How can tourism’s supply chain be sustainable if employment practices aren’t?

hotel workers protest in LA

Hotels and tour operators have become increasingly concerned about managing their supply chain in order to ensure quality and to address sustainability. Companies are increasingly aware of the challenges of maintaining supplies of food and other inputs at competitive prices in a global economy where rising resource costs are exerting upward pressure on prices. Carbon reporting has increased awareness in the sector of their responsibility for their supply chain over the last ten years. There has, however, been less concern about the terms of employment for outsourced labour in hotels and restaurants.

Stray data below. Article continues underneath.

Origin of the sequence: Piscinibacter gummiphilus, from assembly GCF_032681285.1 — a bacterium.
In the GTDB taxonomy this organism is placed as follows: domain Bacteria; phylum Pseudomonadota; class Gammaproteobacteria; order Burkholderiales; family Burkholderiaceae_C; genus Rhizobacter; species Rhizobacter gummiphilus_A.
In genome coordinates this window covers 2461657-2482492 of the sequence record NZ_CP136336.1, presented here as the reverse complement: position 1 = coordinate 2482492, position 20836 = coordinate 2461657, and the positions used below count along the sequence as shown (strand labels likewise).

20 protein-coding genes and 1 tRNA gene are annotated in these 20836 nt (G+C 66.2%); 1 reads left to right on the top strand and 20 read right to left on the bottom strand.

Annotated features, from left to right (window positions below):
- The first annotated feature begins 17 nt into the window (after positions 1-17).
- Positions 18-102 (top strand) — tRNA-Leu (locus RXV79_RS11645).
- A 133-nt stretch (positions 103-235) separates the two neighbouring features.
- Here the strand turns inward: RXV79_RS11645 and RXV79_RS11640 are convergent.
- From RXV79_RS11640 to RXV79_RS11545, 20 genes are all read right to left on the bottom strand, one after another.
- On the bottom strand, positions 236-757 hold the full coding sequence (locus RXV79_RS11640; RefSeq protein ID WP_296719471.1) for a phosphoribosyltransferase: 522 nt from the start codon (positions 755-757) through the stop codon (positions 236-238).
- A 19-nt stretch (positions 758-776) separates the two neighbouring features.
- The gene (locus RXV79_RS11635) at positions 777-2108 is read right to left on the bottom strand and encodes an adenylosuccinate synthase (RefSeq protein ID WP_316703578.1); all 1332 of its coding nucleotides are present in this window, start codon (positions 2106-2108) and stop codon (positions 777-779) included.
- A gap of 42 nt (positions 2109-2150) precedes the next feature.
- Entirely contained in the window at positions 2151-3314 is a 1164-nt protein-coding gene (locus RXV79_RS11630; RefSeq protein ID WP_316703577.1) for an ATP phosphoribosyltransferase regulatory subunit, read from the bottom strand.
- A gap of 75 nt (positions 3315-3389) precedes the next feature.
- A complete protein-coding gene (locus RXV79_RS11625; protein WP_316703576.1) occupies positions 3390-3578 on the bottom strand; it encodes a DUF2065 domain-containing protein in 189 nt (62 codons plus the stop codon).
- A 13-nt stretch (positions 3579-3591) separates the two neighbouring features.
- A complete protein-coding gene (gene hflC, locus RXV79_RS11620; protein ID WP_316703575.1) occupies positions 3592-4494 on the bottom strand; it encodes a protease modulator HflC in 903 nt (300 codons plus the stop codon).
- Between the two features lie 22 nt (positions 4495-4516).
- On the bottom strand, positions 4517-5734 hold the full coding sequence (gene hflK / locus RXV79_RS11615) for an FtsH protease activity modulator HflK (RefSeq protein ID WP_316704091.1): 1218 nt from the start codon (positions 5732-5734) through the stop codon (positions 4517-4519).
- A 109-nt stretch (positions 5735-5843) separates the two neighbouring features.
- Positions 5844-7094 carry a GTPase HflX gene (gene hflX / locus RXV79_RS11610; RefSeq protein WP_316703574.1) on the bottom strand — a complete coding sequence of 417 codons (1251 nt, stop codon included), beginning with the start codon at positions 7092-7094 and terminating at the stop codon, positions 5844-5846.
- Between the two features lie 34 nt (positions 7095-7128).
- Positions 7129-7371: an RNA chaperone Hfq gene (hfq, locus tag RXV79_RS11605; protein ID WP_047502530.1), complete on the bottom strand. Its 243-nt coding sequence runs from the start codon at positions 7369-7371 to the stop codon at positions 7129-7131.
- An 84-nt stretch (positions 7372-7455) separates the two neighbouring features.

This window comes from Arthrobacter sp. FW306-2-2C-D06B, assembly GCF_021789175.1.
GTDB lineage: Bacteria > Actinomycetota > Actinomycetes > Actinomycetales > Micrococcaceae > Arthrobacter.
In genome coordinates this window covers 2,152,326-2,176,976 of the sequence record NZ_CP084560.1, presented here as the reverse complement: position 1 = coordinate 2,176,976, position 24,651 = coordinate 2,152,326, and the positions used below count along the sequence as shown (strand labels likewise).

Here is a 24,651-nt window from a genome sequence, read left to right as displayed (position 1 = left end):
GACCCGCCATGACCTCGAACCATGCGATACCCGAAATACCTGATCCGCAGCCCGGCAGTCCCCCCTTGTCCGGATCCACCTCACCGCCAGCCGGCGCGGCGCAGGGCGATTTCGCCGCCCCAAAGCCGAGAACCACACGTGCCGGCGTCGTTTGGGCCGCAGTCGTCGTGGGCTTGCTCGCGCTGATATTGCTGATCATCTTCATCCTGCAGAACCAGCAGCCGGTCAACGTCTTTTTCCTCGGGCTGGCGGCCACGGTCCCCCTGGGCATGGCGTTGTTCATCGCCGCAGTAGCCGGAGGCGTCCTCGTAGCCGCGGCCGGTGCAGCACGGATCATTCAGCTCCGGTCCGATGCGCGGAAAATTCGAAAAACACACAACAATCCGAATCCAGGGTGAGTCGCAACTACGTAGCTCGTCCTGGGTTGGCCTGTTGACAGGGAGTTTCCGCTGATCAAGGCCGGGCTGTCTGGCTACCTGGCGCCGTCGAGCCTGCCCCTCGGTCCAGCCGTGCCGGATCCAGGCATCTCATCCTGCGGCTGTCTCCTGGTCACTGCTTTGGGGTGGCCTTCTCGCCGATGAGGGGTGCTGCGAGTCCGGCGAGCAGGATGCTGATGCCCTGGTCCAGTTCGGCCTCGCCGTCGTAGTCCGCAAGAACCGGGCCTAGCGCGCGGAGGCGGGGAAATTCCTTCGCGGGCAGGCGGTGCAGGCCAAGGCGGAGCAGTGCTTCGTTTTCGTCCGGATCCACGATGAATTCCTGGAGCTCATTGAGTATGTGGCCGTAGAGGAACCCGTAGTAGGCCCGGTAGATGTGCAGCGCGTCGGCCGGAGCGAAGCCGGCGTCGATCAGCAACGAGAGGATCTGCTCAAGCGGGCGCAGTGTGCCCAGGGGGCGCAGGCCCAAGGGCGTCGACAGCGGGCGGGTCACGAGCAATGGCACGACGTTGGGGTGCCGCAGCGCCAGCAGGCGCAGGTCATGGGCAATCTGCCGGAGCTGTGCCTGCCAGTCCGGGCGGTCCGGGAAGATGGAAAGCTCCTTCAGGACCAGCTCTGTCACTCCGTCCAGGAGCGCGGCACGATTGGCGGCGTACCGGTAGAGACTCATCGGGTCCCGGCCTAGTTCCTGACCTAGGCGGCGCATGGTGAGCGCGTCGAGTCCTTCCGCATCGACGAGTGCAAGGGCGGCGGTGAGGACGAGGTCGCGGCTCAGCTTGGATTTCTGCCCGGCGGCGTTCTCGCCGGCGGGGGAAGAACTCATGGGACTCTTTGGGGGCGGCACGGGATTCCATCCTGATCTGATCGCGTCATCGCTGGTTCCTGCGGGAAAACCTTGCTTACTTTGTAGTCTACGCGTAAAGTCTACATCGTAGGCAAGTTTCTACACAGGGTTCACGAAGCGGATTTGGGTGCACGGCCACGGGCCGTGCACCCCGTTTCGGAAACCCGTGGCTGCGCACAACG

Over the same ten years there has been marked growth in the use of agency, contract and zero hours contracts. Employers in the sector are attracted by the cost savings that can result in lower payroll costs and little or no management responsibility for performance, holiday pay and sickness. Outsourcing the supply of labour and the management costs associated with employment is attractive.

The casualization of employment in recent years has been significant; in part as a consequence of the recession, in part as employers reduce costs and reduce liabilities to increase profitability. In the UK government funded 2011 Workplace Employment Relations Study, published in May 2013, 49% of employees in hotels and restaurants reported that their workplace had been impacted by the recession a great deal or quite a lot. Between 2004 and 2011 there was a marked increase in zero hours contracts. (In restaurants they increased 19%, in hotels 4%) The same survey reported that hotels and restaurants were the least likely to provide workplace training.